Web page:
Taking care of business

Monroe Town Board takes care of the nitty gritty of governance


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By Bob Quinn

— There were no 90-point headlines to be found on the agenda for Monday’s Monroe Town Board meeting.

But Supervisor Anthony Cardone and Town Board members Mary Bingham, Rick Colon and Mike McGinn move through the meeting’s itinerary to approved a contract with highway workers, schedule public hearings, listen to the public - and then respond. The meeting began at 7:30; the board adjourned by 10:30 p.m. to go into executive session.

Here’s a recap:

Monday’s meeting began with a recognition of the Monroe-Woodbury Pop Warner Junior Varsity and Junior Peewee Cheer squads recently competed in the Pop Warner Nationals in Orlando, Florida. Both the Junior Varsity and Junior Peewees each placed fourth in their divisions - the highest placement of any team of cheerleaders from the area.

On behalf of the Town Board, Cardone thanked the cheerleaders, their coaches and their families for representing their community so well.

In turn, several of the cheerleaders thanked their neighbors, friends and local businesses who help them accomplish their goals. “We are proud to represent our town,” one young woman said.

The Town Board then presented Ted Nelson, the commissioner of Pop Warner Cheer with a plaque thanking him for his community service.

Bailey Farm RoadCardone reported that he and Highway Superintendent John Scherne have met with Harriman Village Mayor Stephen H. Welle regarding the opening of Bailey Farm Road. The road will provide one-away access. It’s expected to cost $10,000. The town will provide 15 signs; Harriman will repair the curbs and clean the catch basins.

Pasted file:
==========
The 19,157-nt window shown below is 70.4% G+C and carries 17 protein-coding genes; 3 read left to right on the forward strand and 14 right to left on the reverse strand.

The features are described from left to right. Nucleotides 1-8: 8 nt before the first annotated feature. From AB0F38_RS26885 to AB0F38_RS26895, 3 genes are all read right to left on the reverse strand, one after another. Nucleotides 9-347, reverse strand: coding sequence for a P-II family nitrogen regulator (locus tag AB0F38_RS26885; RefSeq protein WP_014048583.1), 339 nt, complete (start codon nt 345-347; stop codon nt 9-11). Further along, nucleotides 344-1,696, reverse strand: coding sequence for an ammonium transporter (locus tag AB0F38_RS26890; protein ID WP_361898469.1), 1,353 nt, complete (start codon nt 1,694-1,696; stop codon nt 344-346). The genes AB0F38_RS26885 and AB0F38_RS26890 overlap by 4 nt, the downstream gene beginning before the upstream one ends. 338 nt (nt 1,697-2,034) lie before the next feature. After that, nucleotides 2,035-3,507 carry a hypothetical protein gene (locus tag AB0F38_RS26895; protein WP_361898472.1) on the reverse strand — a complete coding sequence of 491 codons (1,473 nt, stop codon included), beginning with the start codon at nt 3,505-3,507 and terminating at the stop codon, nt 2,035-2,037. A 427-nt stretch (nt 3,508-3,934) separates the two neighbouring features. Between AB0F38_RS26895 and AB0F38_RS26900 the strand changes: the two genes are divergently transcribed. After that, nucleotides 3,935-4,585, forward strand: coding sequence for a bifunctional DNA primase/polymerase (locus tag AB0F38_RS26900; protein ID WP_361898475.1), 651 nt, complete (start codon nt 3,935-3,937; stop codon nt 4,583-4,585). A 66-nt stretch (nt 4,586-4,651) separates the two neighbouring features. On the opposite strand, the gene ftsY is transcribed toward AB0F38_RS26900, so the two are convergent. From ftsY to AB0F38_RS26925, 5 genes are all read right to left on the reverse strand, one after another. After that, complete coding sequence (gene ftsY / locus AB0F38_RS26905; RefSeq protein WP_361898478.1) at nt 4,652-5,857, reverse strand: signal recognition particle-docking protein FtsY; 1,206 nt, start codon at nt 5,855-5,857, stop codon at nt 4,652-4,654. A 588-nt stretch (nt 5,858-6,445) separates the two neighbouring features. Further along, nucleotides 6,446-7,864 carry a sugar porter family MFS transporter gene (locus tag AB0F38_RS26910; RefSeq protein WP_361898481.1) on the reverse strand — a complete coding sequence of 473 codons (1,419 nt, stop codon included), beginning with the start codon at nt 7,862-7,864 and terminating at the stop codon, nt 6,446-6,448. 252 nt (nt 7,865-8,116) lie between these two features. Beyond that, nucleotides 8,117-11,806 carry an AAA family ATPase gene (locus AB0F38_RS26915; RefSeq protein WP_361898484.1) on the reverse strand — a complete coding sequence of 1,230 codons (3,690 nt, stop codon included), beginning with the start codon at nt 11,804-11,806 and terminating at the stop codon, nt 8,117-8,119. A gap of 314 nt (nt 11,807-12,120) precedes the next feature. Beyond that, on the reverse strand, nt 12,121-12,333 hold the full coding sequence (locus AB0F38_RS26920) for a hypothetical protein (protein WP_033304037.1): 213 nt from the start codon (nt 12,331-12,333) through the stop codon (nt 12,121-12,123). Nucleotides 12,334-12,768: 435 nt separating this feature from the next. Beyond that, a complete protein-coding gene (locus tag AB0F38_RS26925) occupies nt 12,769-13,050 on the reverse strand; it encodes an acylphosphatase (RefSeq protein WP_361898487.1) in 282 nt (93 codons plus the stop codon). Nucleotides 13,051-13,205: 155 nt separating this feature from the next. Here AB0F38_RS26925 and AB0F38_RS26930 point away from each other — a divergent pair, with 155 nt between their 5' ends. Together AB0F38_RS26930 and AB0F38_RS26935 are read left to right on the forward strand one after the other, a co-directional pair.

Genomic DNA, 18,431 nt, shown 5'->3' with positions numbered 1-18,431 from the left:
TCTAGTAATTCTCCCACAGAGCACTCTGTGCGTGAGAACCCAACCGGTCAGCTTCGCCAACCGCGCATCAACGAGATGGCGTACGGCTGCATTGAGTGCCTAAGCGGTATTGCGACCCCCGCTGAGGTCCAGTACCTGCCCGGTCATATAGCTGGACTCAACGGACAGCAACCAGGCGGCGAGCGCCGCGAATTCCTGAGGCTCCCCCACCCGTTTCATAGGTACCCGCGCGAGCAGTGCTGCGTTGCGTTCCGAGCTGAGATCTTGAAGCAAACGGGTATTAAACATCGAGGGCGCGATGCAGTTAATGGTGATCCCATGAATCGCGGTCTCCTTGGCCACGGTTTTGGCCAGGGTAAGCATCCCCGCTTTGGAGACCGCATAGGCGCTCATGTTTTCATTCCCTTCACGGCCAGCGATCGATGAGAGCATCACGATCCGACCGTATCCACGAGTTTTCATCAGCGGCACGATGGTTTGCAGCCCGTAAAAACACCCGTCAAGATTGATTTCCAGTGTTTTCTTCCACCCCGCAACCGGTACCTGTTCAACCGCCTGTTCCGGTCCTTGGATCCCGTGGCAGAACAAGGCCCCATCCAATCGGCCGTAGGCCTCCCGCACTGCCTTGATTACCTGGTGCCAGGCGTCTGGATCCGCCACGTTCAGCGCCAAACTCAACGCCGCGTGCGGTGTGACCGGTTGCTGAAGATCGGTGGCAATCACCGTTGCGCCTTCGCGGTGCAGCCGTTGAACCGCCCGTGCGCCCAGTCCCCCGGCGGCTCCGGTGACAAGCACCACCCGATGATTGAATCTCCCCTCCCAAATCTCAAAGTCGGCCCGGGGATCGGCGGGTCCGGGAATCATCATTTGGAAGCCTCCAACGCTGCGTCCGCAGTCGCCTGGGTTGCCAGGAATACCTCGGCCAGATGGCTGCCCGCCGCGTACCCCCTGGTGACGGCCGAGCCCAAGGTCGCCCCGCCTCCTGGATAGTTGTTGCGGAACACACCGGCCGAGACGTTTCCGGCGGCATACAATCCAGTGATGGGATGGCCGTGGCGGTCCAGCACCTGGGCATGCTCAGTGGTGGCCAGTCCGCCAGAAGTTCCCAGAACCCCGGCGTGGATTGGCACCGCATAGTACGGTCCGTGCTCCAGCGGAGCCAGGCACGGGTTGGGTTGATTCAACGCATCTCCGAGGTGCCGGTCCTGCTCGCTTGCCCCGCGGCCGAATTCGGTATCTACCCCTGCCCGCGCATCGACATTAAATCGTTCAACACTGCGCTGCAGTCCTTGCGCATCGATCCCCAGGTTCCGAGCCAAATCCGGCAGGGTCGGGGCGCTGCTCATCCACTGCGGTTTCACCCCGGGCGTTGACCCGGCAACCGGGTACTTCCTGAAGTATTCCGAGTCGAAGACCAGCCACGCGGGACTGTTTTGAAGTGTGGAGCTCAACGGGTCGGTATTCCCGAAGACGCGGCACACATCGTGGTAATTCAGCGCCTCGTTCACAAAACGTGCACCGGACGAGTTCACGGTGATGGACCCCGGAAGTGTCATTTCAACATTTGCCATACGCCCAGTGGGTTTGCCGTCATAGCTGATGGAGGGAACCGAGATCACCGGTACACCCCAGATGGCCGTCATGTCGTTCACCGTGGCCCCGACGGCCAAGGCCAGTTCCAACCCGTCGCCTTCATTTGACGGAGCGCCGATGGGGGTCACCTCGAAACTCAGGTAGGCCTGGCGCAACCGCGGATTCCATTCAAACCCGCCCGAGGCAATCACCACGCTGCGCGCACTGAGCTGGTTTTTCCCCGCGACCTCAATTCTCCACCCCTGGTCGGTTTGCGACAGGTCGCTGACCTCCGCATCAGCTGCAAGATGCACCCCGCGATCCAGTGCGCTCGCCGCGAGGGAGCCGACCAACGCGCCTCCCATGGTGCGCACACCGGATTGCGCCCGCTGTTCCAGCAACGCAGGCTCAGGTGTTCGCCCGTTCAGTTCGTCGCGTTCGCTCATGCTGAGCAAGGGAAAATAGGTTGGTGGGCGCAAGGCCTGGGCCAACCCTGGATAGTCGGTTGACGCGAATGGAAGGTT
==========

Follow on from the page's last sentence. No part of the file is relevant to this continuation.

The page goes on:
Cardone said he expects the road to open by mid-spring.

ContractsThe town has upcoming contracts with the Monroe Free Library, the Monroe Fire District and the Monroe Ambulance Corps.

Town Clerk Mary Ellen Beams, who also is the town’s tax collector, said those agencies will be paid after Feb. 5 because state law gives town precedence on receiving tax revenues.

There is an issue with the contract with the ambulance corps. Town Attorney Brian Nugent there has been no formal contract for two years and negotiations have been about fees. He noted that the ambulance corps has not given the town the required financial reports needed to understand and then to determine the fee schedule.

No action was taken, but Councilman Mike McGinn said the impasse takes nothing away from the work of the corps. “As a community,” McGinn said, “we support the EMTs.”

Meanwhile, Cardone reported that the town and the union representing its highway employees had reached a contract agreement.

The four-year deal dates from Jan. 1, 2017, through 2020. The annual raises are: zero for 2017; four percent for 2018; two percent for 2019; and two percent for 2020.

The agreement also provides a clothing provision, giving the highway department crews high visibility outfits.

The boathouseCardone said he was in discussions with a town employee about operating the boathouse at Mombasha Park. Although he did not go into specifics, Cardone said the person had the experience to oversee the operation, which would run from April through October.

He also said there should be a small stipend to compensate the employee.

Eitz ChaimCardone said the town continues to study the merits of obtaining the building owned by Congregation Eitz Chaim on Orange Turnpike.

Central town government offices now operate out of the building under an extended lease arrange between Monroe and the congregation. The asking price is $2.7 million, which McGinn would later described as a reasonable figure, given that the Woodbury proposed a consolidated municipal building at a cost of $9 million. That was rejected at referendum by Woodbury voters.